When I taught first grade I somehow managed to convince the kids who didn’t believe in Santa anymore that he might actually be real, everyone that leprechauns exist, the sometimes difficult children that I know everything so we might as well cut to the chase, and the whole class that I control the weather. One thing that I always find so refreshingly beautiful with younger children is that they live in a place where magic really does exist and when given a seed of hope or magic can see it bloom into a veritable Eden of imagination, joy, and hopeful peace. It’s a shame that so many adults have lost the ability to find joy, humor, and peace even when things don’t go the way we expect them to, especially during the tough times.
I am fortunate that my husband is not one of those people.
He never stops playing.
Yesterday after I didn’t get the news I was hoping for from my surgeon, my husband decided I needed a magical day out of my perpetual purgatory of recovery at home despite my adamant stay at home orders and took me out for an afternoon of shenanigans. We ate way too much at one of my favorite restaurants, one he is not terribly enthusiastic about, and went shopping because he decided I needed a new jacket to keep my interminably cold self warm (it was 85 F out and I was still chilly). Did we just go and find a jacket? No.
We rode the escalator.
I was in the wheelchair.
We laughed hysterically and everyone who saw pretended not to, looking away awkwardly so as not to stare at the one legged man standing behind the one legged woman in a wheelchair.
To be honest, I find being on the escalator to be horrifyingly scary. But he insists and pushes me into it anyway.
After irritating the poor managers who obviously didn’t want a wheelchair on the escalator, we went to the driving range. Not just any driving range, mind you, but one nestled in the foothills of the Rockies with a hill of death…
Erm, incline of destruction…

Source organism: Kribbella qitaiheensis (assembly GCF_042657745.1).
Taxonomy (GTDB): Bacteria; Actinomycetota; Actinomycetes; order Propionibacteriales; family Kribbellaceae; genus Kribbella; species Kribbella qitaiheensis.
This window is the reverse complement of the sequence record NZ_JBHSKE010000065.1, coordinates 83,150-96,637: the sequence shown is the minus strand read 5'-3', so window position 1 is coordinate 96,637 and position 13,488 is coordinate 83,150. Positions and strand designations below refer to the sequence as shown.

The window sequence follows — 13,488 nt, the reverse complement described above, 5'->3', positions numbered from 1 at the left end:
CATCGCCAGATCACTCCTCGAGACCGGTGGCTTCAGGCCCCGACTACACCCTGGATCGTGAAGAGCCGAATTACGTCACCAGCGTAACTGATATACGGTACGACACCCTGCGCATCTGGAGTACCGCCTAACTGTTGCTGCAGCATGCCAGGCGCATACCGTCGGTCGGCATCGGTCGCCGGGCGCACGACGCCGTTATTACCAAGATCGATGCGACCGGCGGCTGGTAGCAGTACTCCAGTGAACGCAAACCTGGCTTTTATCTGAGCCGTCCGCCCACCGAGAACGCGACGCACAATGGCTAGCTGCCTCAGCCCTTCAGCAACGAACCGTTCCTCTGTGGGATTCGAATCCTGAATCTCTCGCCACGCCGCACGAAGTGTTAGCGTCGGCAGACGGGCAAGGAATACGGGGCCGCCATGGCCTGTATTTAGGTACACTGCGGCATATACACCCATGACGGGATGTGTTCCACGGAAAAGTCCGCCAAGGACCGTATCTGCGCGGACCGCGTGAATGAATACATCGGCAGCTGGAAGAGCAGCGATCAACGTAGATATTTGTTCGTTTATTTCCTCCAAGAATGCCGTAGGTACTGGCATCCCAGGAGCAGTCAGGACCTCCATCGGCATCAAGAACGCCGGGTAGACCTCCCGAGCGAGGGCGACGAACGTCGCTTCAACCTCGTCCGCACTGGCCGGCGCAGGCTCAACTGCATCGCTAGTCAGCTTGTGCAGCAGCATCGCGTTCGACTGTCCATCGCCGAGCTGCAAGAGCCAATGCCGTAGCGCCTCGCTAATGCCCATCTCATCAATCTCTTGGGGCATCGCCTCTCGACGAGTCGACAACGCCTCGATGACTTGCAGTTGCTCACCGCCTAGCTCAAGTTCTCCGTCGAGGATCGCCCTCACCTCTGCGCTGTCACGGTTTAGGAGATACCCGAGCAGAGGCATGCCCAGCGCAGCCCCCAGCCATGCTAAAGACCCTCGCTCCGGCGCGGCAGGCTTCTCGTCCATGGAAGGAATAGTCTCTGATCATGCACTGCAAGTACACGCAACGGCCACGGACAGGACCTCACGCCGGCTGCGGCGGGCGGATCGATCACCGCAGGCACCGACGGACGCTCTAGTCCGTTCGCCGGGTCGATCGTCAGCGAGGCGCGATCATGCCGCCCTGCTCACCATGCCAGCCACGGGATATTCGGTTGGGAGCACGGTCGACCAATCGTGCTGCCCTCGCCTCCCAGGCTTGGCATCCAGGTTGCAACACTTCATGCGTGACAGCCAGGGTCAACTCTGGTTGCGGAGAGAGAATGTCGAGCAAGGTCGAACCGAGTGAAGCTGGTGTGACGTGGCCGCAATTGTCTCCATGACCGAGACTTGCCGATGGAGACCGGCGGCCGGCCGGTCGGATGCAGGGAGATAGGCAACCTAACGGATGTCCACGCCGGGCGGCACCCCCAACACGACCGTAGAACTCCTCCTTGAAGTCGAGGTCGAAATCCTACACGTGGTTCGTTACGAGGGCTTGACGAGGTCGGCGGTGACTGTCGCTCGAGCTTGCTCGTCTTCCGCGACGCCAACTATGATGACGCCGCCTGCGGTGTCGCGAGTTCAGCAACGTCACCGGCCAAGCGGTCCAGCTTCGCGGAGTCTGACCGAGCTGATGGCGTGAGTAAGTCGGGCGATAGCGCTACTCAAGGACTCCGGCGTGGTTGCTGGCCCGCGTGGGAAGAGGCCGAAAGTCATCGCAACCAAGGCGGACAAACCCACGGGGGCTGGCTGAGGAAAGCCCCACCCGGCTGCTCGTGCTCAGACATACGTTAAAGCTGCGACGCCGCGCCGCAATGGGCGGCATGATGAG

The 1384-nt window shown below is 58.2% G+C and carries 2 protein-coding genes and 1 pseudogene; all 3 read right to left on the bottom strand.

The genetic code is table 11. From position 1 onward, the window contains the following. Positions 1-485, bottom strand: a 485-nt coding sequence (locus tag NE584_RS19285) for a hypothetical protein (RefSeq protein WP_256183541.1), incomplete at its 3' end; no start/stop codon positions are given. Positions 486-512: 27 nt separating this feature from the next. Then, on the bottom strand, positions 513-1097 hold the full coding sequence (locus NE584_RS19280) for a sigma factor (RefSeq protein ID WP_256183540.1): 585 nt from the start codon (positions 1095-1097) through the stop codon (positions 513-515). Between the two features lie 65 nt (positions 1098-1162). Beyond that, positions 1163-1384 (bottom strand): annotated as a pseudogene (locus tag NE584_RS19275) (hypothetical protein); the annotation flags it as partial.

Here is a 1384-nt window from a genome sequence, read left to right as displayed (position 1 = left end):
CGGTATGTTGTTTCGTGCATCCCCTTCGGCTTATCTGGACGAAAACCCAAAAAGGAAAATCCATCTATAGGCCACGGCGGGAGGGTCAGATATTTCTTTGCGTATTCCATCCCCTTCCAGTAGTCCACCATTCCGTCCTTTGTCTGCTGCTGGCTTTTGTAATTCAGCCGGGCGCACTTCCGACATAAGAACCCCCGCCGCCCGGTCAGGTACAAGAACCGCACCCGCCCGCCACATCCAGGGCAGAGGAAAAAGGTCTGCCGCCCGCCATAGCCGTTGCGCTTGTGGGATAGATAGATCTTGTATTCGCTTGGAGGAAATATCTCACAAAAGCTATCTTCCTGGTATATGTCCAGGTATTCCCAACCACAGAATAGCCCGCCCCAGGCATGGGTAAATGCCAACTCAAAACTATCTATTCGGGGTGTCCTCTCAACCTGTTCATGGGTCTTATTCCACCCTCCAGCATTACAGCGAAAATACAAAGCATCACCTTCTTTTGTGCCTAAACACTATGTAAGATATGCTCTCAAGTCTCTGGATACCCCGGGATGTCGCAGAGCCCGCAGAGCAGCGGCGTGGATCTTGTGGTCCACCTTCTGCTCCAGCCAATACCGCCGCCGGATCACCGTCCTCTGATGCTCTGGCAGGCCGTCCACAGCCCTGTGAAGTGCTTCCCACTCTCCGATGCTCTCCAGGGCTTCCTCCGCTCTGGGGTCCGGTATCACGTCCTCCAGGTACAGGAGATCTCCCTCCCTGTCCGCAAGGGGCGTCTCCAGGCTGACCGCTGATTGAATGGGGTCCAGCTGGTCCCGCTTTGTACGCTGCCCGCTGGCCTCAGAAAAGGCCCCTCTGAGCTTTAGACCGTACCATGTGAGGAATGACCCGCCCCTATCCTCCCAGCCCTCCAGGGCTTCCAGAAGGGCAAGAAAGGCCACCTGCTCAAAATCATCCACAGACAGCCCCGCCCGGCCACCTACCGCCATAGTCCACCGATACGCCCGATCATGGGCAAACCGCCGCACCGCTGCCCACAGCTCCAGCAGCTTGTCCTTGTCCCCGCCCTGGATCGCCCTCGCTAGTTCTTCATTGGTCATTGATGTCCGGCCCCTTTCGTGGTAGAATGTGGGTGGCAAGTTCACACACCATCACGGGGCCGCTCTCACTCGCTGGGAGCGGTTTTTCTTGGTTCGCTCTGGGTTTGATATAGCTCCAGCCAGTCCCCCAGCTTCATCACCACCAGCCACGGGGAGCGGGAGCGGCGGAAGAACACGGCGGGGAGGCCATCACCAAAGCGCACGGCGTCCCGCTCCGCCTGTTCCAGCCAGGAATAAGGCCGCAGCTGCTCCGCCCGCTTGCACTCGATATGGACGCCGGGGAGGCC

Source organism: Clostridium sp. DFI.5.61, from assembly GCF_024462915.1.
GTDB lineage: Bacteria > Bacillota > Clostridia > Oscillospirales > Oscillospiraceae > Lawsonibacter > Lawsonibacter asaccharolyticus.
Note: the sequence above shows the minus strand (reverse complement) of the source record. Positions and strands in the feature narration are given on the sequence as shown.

*Cough* slope of doom…
Handicap accessible ramp heading down to the course. Conveniently, they used the ramp as a parking area for the golf carts but between off-roading and burning holes in my wheelchair gloves I managed to make it to where husband and some friends were hitting buckets of balls.
I will admit that I know about as much about golfing as I do about landing an airplane, that is to say I can tell if it’s a good swing or a good landing by watching but I sure can’t tell you what was done to make it so. As husband et al began to beat the heck out of those balls, a high school golf team walked down to the grass to practice. And so began the heckling.
I felt bad for those poor high school boys. The snarky remarks were hard to ignore! The more I heckled, the worse the laughter from everyone and the worse the golfing.
My day didn’t go as I had hoped, but it was still magical in that I did things I’ve never done before and laughed until my sides hurt. I could have stayed at home, sitting in misery, and wondering why I’m stuck where I am and why nothing is going the way I want, but instead there was more pleasure than what is reasonable in riding escalators, not using handicap ramps, and heckling.
It was nothing short of a little bit of magic.
Even though it was terrifying and difficult and nothing close to East and I have a stay at home for my health and well-being order.